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Unformatted text preview: C ) implies x ( A B ) ( A C ) . To prove part 2, we must prove that x ( A B ) ( A C ) implies x A ( B C ) . In this case the proof is simple, since it just follows the above proof in reverse. The details are left as an exercise. The above proof is an example of the generality often required to prove a property about sets: it uses arbitrary sets and arbitrary elements of such a set. In contrast, to show that a property is false, it is enough to Fnd one counterexample. Such counterexamples should be as simple as possible, to illustrate that a statement is not true with minimum effort to the reader. P ROPOSITION 2.7 The following statements are not true: 1. A ( B C ) = ( A B ) C ; 2. A ( B C ) = ( A B ) ( A C ) . 9...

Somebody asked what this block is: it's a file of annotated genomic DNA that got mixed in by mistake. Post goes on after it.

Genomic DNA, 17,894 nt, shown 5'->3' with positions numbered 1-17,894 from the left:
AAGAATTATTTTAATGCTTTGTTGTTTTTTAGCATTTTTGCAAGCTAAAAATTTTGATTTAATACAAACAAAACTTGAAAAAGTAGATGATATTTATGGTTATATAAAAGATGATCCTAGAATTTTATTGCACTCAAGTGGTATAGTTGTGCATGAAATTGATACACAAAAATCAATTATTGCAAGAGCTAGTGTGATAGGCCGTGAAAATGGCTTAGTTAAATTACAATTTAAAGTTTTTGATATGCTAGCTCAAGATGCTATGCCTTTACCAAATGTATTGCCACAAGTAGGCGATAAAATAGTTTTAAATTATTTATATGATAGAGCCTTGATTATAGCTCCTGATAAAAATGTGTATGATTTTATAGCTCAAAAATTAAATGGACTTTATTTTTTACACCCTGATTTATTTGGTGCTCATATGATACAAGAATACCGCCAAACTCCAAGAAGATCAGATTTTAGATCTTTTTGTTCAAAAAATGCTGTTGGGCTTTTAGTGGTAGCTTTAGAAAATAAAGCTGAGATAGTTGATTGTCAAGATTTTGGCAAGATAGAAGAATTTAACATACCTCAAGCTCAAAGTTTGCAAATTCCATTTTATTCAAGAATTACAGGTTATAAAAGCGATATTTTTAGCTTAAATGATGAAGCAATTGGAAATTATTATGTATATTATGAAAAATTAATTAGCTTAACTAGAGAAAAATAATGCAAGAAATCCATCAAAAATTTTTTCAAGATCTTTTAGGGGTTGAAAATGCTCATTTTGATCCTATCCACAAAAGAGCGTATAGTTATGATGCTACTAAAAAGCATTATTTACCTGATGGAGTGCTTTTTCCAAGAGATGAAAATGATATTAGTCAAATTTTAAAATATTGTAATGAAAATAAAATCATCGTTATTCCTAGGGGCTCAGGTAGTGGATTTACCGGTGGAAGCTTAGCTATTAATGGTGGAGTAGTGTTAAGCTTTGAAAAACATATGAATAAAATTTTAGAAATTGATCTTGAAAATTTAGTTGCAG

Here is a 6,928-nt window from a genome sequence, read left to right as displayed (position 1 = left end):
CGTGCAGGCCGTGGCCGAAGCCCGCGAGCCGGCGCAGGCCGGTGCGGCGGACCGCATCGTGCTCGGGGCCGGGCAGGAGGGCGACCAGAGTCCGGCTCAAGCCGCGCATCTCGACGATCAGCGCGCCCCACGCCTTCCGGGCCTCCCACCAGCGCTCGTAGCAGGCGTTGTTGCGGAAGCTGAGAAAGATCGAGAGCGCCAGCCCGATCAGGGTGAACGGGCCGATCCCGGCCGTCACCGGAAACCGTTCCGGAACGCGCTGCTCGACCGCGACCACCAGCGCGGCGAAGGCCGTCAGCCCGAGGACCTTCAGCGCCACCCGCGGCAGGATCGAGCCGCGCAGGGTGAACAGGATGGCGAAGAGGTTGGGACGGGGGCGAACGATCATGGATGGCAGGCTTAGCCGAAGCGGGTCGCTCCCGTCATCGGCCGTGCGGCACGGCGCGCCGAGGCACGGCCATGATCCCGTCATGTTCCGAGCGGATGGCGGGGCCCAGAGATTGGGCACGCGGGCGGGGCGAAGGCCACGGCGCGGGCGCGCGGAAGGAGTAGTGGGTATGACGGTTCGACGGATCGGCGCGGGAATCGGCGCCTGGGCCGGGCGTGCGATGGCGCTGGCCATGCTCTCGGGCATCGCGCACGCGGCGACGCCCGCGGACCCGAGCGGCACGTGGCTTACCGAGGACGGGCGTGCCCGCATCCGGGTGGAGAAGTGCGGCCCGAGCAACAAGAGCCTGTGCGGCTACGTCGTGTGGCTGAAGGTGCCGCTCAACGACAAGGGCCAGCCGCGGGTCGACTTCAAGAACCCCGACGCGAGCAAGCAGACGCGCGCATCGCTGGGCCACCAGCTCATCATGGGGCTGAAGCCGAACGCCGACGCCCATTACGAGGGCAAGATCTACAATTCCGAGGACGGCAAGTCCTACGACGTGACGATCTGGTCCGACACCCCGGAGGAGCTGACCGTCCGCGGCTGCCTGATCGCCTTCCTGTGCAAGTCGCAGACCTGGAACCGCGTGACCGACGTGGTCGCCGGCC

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 Spring '09
 Koskesh
 Math, Logic, Sets

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